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D.C. United’s move to a 352, explained

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A look at why Ben Olsen changed it up, and whether it’s a one-off or something more permanent

Xavier Dussaq / D.C. United / Courtesy of Major League Soccer

In pursuit of better results and a better performance, Ben Olsen opted to move D.C. United out of their normal formation against FC Cincinnati. The 4231 United has largely called on in recent years, most recently at a disappointing MLS is Back Tournament, was scrapped. The flexible 433 United started the year in? Nope, not that either. Olsen prepared for United’s first non-tournament regular season game in months by going with a back three for the first time since last year.

Why? Well, there’s a lot to talk about, so let’s dig in:

What are we talking about, exactly?

Olsen has played with a back three before, but this was not the 3421 from last year. United had two distinct shapes against Cincinnati: a 3412 in attack, and a 343 without the ball. Let’s start with the former, which you can see here on the right (or, if you’re on mobile, just below this paragraph):

Julian Gressel and Kevin Paredes pushed up higher than the central midfield pairing on a regular basis, but what’s really interesting here is how the front three were more structured than the trio of Wayne Rooney, Luciano Acosta, and Paul Arriola/Ulises Segura were in last year’s 3421. In 2019, United’s attack were given a lot of freedom to interchange; on Friday, the jobs were mostly quite defined, particularly on the ball. Segura played right of center, Ola Kamara played left of center, and Yamil Asad took up a starting point as the link between midfield and the forwards.

We have to say “nominally,” though, because most of Asad’s actions in the game came out to the right. This was down to another United tactical choice: overload the right in order to get Gressel more time on the ball (because defenders had too much on their plate to double up on him) and more options nearby (because there were more white shirts within 15 yards of him).

Asad wasn’t really involved often enough for this to work perfectly, but he did nearly score once — on a pass from Gressel — and in the first half, two-thirds of his actions with and without the ball came distinctly right of center. The overload had an even more extreme impact on Segura’s involvement, as this chart of all of his first half actions shows:

This also gave us an idea of how Kamara might thrive in this set-up. If United overloads their right, they’ll necessarily end up dragging more opposing players to that side. That means more room and fewer potential markers for Kamara in that left-center forward role. With Kamara being a threat predominantly because of his off-the-ball movement, it’s a good idea to help him out in this manner. Again, it didn’t really come off, as United were a bit too predictable once they got into the final third, but that’s a problem that can be solved with a little training, a couple more games, and above all better execution.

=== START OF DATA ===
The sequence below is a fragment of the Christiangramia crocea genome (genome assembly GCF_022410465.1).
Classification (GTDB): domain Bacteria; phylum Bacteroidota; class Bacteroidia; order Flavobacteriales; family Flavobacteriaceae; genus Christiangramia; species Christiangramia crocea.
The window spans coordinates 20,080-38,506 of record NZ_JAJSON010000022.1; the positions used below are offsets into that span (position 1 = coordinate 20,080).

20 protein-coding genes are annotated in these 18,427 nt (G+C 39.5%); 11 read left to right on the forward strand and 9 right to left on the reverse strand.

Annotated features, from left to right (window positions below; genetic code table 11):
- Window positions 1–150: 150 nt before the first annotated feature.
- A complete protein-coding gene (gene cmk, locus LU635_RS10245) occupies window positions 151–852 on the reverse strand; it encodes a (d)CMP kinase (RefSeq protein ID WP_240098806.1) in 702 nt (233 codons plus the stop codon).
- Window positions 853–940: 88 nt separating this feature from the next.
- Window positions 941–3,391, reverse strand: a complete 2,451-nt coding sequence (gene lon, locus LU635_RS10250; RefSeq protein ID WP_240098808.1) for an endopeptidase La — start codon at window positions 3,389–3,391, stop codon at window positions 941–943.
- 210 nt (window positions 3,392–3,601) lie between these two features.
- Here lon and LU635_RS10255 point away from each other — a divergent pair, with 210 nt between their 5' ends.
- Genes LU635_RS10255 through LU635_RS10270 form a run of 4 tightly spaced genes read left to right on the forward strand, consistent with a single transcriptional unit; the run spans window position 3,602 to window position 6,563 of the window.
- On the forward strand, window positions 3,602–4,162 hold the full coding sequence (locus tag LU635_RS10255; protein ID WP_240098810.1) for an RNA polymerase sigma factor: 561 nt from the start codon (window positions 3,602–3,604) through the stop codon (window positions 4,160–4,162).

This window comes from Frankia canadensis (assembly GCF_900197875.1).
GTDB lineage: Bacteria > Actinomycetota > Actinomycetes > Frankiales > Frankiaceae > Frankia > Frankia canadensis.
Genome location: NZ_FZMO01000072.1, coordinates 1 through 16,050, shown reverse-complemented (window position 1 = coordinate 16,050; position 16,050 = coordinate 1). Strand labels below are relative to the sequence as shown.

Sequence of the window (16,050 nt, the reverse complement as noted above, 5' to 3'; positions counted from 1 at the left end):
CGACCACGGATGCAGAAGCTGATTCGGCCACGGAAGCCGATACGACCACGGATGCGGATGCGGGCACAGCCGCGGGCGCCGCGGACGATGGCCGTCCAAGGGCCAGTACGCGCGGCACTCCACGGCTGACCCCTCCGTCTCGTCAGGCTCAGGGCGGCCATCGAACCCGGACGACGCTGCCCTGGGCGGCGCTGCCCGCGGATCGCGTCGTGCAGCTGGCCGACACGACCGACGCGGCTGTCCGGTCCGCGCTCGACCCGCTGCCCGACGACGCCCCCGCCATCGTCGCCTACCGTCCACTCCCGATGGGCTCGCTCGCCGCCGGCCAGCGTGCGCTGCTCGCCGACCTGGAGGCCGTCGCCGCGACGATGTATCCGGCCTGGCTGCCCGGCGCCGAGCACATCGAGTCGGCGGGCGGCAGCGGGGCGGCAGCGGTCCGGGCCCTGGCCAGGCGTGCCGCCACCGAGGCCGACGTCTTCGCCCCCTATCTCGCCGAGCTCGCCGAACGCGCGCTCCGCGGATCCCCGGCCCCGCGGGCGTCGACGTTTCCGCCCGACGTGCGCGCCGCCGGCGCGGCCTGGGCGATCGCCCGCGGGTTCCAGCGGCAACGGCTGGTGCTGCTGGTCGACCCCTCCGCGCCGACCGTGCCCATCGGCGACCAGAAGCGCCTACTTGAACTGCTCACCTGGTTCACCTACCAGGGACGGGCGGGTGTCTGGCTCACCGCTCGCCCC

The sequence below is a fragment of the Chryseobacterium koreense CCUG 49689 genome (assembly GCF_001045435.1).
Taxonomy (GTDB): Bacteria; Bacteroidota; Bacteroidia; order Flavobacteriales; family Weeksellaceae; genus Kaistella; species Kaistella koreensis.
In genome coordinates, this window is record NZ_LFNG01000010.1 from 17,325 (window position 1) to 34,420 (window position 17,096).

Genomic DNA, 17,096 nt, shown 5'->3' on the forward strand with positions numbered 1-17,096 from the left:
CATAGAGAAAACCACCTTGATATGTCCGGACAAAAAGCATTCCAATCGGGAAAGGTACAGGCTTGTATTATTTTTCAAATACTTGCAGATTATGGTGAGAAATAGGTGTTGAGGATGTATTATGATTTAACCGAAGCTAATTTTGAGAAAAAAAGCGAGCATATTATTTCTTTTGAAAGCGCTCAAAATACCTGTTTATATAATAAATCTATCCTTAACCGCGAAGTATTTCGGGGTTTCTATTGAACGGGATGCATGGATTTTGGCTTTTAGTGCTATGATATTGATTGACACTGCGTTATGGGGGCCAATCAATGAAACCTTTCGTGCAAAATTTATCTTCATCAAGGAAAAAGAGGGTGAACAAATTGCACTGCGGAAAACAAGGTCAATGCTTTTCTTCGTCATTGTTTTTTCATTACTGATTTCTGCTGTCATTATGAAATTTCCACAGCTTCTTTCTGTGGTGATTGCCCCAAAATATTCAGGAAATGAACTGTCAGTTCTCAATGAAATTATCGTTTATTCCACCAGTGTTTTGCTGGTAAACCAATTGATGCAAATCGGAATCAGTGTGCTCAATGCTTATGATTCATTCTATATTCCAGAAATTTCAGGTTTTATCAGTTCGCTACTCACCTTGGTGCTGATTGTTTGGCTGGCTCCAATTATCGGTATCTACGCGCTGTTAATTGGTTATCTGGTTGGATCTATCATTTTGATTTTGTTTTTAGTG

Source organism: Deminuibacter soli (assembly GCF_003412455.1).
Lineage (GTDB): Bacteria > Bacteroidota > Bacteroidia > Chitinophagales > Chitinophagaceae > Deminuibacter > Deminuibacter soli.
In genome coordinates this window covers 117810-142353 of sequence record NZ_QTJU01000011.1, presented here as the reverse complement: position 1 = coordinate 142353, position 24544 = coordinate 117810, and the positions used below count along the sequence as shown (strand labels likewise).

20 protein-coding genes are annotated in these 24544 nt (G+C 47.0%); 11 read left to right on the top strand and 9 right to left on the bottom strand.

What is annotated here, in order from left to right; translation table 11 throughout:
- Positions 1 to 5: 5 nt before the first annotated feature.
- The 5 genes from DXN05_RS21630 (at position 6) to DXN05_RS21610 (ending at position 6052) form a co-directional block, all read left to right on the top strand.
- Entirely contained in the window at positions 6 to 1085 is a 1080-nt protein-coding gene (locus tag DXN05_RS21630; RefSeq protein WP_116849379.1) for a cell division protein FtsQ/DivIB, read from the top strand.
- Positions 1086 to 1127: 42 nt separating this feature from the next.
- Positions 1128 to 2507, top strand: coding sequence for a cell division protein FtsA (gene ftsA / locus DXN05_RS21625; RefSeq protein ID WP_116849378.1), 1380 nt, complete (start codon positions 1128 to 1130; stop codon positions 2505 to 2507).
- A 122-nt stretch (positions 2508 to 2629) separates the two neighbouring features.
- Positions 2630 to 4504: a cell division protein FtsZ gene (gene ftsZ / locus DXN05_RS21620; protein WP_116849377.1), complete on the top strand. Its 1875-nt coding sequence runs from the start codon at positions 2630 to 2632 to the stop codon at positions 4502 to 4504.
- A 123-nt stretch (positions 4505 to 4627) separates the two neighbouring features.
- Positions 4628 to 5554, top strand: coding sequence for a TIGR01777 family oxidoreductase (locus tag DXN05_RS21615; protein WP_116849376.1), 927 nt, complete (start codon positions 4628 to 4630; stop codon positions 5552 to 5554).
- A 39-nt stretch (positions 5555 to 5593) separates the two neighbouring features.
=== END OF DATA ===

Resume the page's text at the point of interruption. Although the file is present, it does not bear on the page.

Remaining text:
What about when they didn’t have the ball?

United went into a 343 without the ball, with Asad moving up a bit and the forwards dropping back a few yards to form a solid line of three:

The arrows here note something United did depending on Cincinnati’s movement: if the high press was really on, the front three moved up as a line, and Russell Canouse stepped higher to provide a layer underneath. This makes it more difficult for the opponent to bypass your first layer and find a central player, which can be a real problem. If you’re not forcing a turnover or a negative pass with your pressure, you at least want the opponent thumping a long ball or playing out to someone with few options on the touchline.

United did a good job of this for most of the game, and a particularly good job in the first half. That structure is what allowed this to happen:

United effectively forced Cincinnati’s attacks to be restricted to one man chasing a hopeful long ball down, and as a result the home team spent virtually no time in the Black-and-Red’s defensive third in the first half. It was a well-conceived, well-executed gameplan from the perspective of what you do without the ball.

“If you look at the first half, I thought that our structure caused them some real issues, and we turned them over in some very good spots,” said Olsen, who was correct. United surprised Cincinnati with the change, of course, but they also put on a good show of how this system is supposed to work against a team that tries to build from the back.

When the press wasn’t on, or in the second half when Cincinnati overloaded their central midfield by getting a forward or wingback (or sometimes both) into the middle to change the passing angles, United dropped this same 343 structure deeper, getting compact but never being forced to turn their 343 into a 541. That’s often a problem for teams that aren’t familiar with how to play out of this set-up: the wingbacks have a lot of tough decisions to make about how to balance their roles at both ends of the field, and eventually you end up so deep that you can’t break out effectively.